Nagambie is a rural township on the Goulburn River in central northern Victoria, 27 km north of Seymour. It is on the Goulburn Valley Highway and the railway line (1880) between Seymour and Shepparton.
Farm selection activity began in the mid-1860s in the Nagambie district, and in 1868 the Nagambie township was gazetted. It was located beside a flood prone horseshoe shaped piece of ground which was usually surrounded by a lagoon on the town site. Nagambie is thought to be an Aboriginal word meaning lagoon or still waters.
Within ten years Nagambie had a school (1870), a Catholic church (1872), a mechanics’ institute and two flour mills. There were 76 buildings in the township in 1877. The Goulburn Valley vineyard, one of several in the district, adjoined the lagoon. In 1871 the Goulburn shire was created, with Nagambie as its administrative centre.
A local waterworks trust was formed in 1886 for a town supply. In 1885 a pumping plant was installed on the Goulburn River near Nagambie to supply water for stock purposes. Five years later it was superseded by a weir on the Goulburn River, causing water to bank up and turn the lagoon into Lake Nagambie. The weir began the Goulburn Valley irrigation area.
In 1903 Nagambie was described in the Australian handbook:
Shortly after the filling of Lake Nagambie a rowing club was formed, holding the first of its annual regattas in 1898. The club was the Victorian Rowing Champion Eights in 1934.
Nagambie grew as the largest township in the Goulburn shire and some settlements, particularly in the gold mining district, declined. Nagambie itself is not greatly assisted by irrigation works, but its hinterland is mostly undulating, used for sheep grazing, with intensively farmed land near the Goulburn River. About 7 km to the south near the river there are the Chateau Tabilk vineyard (1860) and the Mitchelton vineyard (1970). Tabilk is a small settlement now mainly known for the vineyard. Its school (1868) has closed.
Nagambie is known for its lake, with several jetties for rowing and speed boats, and a swimming area. The caravan park near the lake was removed in 2008, and there are two others near the river. There are also a golf course, a recreation reserve, a swimming pool and tennis courts and bowling rinks at Glass Square recreation area. In 2010 the Australian Rowing Championship was held at the upgraded Lake Nagambie facilities. A convent school supplements the State primary school (108 pupils, 2014) and there are a bush nursing hospital (1929), four churches, three hotels and three motels. The former shire hall and court house is home to the Nagambie Historical Society and museum.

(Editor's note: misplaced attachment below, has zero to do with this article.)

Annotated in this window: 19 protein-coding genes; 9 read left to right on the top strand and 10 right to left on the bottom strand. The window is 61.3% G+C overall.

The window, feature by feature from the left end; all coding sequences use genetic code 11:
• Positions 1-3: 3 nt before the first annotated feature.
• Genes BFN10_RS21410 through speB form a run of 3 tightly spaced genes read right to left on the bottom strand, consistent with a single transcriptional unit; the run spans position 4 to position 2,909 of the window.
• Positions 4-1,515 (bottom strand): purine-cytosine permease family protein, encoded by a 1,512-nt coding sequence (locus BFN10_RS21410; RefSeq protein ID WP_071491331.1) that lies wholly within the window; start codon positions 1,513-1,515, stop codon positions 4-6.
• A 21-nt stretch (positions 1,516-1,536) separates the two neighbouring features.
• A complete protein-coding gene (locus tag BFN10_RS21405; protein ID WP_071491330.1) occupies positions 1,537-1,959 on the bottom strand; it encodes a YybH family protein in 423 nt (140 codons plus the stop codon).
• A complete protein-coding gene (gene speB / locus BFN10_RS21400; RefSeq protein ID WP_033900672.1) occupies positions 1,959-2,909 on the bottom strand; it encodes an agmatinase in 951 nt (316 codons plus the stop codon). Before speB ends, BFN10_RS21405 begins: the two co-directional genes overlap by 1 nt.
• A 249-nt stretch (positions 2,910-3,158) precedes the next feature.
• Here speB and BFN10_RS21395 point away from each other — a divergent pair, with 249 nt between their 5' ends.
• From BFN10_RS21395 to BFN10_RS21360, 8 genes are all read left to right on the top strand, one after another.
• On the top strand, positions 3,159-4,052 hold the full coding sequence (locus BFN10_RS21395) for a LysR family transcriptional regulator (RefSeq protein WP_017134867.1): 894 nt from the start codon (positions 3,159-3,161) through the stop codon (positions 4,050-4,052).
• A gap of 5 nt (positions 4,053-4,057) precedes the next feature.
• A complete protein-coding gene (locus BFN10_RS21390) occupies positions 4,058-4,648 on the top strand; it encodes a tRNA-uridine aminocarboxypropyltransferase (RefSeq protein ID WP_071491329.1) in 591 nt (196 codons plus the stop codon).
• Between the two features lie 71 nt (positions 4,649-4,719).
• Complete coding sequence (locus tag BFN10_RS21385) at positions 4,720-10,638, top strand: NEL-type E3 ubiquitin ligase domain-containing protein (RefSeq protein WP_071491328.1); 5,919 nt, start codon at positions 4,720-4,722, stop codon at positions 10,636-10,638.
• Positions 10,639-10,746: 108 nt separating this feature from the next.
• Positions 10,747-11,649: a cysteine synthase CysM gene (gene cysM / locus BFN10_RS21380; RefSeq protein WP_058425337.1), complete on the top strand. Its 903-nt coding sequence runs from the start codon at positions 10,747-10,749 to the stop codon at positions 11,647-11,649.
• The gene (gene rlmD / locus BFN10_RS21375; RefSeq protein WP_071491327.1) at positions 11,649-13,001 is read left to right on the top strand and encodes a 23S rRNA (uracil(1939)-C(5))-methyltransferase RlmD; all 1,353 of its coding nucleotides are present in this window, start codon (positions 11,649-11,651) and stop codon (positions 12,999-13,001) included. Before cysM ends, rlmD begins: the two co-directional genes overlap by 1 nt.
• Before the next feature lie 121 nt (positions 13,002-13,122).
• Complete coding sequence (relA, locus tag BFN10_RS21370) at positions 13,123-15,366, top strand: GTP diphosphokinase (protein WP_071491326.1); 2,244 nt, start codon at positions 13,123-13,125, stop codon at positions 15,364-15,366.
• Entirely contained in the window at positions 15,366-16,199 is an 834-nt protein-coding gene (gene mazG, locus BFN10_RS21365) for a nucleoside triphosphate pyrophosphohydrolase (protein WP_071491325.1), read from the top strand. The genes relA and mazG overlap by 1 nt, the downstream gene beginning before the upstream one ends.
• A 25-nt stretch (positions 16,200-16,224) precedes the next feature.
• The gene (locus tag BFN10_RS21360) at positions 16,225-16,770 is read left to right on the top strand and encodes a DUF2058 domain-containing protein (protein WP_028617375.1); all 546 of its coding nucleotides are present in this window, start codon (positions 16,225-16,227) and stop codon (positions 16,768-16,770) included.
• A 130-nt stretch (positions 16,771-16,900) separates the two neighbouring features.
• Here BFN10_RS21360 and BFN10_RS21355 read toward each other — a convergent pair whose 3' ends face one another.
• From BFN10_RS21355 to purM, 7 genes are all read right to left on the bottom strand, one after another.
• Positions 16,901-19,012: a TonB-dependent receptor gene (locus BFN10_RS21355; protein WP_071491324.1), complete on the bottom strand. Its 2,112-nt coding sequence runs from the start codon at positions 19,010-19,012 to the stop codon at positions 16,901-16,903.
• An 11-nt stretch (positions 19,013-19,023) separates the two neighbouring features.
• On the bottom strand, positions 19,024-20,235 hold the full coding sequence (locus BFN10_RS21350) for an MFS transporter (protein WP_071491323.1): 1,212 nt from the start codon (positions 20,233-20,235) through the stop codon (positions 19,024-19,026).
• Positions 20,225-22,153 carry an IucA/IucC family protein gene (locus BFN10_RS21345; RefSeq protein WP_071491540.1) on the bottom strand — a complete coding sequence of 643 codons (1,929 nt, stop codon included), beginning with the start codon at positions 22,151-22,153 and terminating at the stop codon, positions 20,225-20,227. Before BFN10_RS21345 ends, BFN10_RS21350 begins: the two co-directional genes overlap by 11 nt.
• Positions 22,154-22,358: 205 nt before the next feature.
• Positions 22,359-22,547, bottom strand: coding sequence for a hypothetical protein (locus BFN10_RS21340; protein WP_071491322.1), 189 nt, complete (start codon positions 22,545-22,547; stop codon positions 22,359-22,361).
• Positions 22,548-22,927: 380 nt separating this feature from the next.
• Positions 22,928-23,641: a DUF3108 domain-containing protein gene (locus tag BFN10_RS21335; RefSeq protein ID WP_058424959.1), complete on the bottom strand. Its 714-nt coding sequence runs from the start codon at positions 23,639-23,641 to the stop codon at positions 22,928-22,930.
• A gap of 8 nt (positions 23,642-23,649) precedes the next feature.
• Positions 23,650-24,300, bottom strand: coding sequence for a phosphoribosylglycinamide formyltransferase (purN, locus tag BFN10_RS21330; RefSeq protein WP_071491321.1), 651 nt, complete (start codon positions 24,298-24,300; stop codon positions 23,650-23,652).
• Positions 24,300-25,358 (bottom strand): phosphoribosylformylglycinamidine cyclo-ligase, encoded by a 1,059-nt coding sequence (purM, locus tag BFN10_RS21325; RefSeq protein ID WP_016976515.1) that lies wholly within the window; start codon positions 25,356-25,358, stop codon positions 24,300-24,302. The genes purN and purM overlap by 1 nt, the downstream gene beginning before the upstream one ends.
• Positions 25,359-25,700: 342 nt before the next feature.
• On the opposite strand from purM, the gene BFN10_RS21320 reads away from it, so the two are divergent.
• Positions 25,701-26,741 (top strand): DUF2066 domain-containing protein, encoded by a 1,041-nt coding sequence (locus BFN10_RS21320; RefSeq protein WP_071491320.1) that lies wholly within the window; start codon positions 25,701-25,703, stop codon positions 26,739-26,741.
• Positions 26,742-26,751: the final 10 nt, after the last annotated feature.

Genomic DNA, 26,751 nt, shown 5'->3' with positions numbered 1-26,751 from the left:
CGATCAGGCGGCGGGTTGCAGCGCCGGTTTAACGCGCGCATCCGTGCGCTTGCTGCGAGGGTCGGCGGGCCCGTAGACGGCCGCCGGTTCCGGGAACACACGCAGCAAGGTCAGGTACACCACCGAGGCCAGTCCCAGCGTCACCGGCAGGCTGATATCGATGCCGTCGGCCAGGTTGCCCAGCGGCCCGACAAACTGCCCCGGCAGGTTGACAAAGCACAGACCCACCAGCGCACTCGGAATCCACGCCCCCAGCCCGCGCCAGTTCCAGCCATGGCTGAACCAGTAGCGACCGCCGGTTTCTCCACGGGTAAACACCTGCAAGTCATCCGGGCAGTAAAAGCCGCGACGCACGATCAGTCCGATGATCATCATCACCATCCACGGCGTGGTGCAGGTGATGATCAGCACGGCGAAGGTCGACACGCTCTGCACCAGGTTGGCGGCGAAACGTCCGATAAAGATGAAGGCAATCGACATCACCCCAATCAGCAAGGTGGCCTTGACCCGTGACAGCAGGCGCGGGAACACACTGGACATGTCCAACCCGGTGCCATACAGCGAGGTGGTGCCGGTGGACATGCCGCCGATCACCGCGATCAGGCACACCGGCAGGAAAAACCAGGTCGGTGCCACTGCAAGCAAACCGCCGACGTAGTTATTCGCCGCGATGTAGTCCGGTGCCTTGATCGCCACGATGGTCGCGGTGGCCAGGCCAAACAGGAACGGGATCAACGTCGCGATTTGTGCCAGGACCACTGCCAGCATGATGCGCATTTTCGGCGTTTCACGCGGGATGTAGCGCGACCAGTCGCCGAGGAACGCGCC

The township is noted for its three chain road, a 60 metre wide main street with a median and clock tower which can be viewed from the town water tower.
The upgraded rowing facilities have attracted tourism, restaurants and holiday houses in Nagambie. Residential property prices moved ahead accordingly.
In 2013 the Goulburn Valley Highway was diverted around Nagambie, removing the trucks and pollution from the main street, but with them the highway traffic that had sustained the town. However, tourism was given a boost later that year when a full-size bronze statue of the champion mare Black Caviar, born on a property near Nagambie in 2006, with jockey Luke Nolen dressed in Black Caviar's racing colours of salmon and black, was unveiled in its central position in front of the picturesque lake. The racehorse Black Caviar was trained by Peter Moody, winning 25 of its 25 races and claiming almost $8 million in prize money.
Nagambie’s census populations have been:
Joyce Hammond, Bridging the gap: Shire of Goulburn 1871-1971, Shire of Goulburn, 1971